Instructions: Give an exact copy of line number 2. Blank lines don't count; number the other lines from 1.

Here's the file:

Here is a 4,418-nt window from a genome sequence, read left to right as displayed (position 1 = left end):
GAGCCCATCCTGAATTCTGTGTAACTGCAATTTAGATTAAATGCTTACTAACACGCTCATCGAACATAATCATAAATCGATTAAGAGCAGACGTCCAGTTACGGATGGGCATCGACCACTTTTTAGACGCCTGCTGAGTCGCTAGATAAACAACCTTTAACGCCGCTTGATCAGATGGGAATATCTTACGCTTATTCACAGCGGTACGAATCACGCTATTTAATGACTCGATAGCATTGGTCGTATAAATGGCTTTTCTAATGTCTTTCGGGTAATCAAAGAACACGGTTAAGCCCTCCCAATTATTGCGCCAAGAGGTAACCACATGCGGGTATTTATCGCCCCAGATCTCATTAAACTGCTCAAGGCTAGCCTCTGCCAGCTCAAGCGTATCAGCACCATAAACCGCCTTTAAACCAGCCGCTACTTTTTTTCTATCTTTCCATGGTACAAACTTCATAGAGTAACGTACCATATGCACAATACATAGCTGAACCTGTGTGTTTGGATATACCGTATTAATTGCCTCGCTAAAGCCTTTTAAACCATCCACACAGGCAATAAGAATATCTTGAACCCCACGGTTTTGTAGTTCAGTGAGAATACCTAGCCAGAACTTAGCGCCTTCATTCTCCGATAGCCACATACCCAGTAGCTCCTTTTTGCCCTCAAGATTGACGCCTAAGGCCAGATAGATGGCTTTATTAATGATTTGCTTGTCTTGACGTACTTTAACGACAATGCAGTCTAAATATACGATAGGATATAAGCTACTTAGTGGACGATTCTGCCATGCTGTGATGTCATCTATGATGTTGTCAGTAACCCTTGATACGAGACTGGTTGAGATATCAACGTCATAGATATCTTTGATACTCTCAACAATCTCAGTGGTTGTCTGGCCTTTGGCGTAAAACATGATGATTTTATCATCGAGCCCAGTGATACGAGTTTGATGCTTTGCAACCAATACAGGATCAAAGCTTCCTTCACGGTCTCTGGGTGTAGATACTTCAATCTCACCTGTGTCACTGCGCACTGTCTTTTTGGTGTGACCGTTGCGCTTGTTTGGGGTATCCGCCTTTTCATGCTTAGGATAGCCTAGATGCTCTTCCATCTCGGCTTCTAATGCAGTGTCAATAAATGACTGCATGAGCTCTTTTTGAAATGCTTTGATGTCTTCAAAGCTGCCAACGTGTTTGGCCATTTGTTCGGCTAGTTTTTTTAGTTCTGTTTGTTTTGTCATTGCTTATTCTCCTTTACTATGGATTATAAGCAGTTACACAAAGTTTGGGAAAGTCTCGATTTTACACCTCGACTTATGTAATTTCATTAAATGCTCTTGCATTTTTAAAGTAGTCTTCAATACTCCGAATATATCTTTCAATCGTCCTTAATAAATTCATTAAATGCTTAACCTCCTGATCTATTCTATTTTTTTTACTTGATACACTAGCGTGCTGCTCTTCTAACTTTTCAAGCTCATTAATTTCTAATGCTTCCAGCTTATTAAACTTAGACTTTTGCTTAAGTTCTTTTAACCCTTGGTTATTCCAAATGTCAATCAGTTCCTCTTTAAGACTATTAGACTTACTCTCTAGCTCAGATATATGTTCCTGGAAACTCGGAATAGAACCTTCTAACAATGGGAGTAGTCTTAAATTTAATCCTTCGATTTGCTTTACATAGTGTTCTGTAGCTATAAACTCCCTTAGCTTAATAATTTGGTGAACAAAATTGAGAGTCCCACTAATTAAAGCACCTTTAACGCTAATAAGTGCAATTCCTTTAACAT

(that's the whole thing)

GAGCCCATCCTGAATTCTGTGTAACTGCAATTTAGATTAAATGCTTACTAACACGCTCATCGAACATAATCATAAATCGATTAAGAGCAGACGTCCAGTTACGGATGGGCATCGACCACTTTTTAGACGCCTGCTGAGTCGCTAGATAAACAACCTTTAACGCCGCTTGATCAGATGGGAATATCTTACGCTTATTCACAGCGGTACGAATCACGCTATTTAATGACTCGATAGCATTGGTCGTATAAATGGCTTTTCTAATGTCTTTCGGGTAATCAAAGAACACGGTTAAGCCCTCCCAATTATTGCGCCAAGAGGTAACCACATGCGGGTATTTATCGCCCCAGATCTCATTAAACTGCTCAAGGCTAGCCTCTGCCAGCTCAAGCGTATCAGCACCATAAACCGCCTTTAAACCAGCCGCTACTTTTTTTCTATCTTTCCATGGTACAAACTTCATAGAGTAACGTACCATATGCACAATACATAGCTGAACCTGTGTGTTTGGATATACCGTATTAATTGCCTCGCTAAAGCCTTTTAAACCATCCACACAGGCAATAAGAATATCTTGAACCCCACGGTTTTGTAGTTCAGTGAGAATACCTAGCCAGAACTTAGCGCCTTCATTCTCCGATAGCCACATACCCAGTAGCTCCTTTTTGCCCTCAAGATTGACGCCTAAGGCCAGATAGATGGCTTTATTAATGATTTGCTTGTCTTGACGTACTTTAACGACAATGCAGTCTAAATATACGATAGGATATAAGCTACTTAGTGGACGATTCTGCCATGCTGTGATGTCATCTATGATGTTGTCAGTAACCCTTGATACGAGACTGGTTGAGATATCAACGTCATAGATATCTTTGATACTCTCAACAATCTCAGTGGTTGTCTGGCCTTTGGCGTAAAACATGATGATTTTATCATCGAGCCCAGTGATACGAGTTTGATGCTTTGCAACCAATACAGGATCAAAGCTTCCTTCACGGTCTCTGGGTGTAGATACTTCAATCTCACCTGTGTCACTGCGCACTGTCTTTTTGGTGTGACCGTTGCGCTTGTTTGGGGTATCCGCCTTTTCATGCTTAGGATAGCCTAGATGCTCTTCCATCTCGGCTTCTAATGCAGTGTCAATAAATGACTGCATGAGCTCTTTTTGAAATGCTTTGATGTCTTCAAAGCTGCCAACGTGTTTGGCCATTTGTTCGGCTAGTTTTTTTAGTTCTGTTTGTTTTGTCATTGCTTATTCTCCTTTACTATGGATTATAAGCAGTTACACAAAGTTTGGGAAAGTCTCGATTTTACACCTCGACTTATGTAATTTCATTAAATGCTCTTGCATTTTTAAAGTAGTCTTCAATACTCCGAATATATCTTTCAATCGTCCTTAATAAATTCATTAAATGCTTAACCTCCTGATCTATTCTATTTTTTTTACTTGATACACTAGCGTGCTGCTCTTCTAACTTTTCAAGCTCATTAATTTCTAATGCTTCCAGCTTATTAAACTTAGACTTTTGCTTAAGTTCTTTTAACCCTTGGTTATTCCAAATGTCAATCAGTTCCTCTTTAAGACTATTAGACTTACTCTCTAGCTCAGATATATGTTCCTGGAAACTCGGAATAGAACCTTCTAACAATGGGAGTAGTCTTAAATTTAATCCTTCGATTTGCTTTACATAGTGTTCTGTAGCTATAAACTCCCTTAGCTTAATAATTTGGTGAACAAAATTGAGAGTCCCACTAATTAAAGCACCTTTAACGCTAATAAGTGCAATTCCTTTAACAT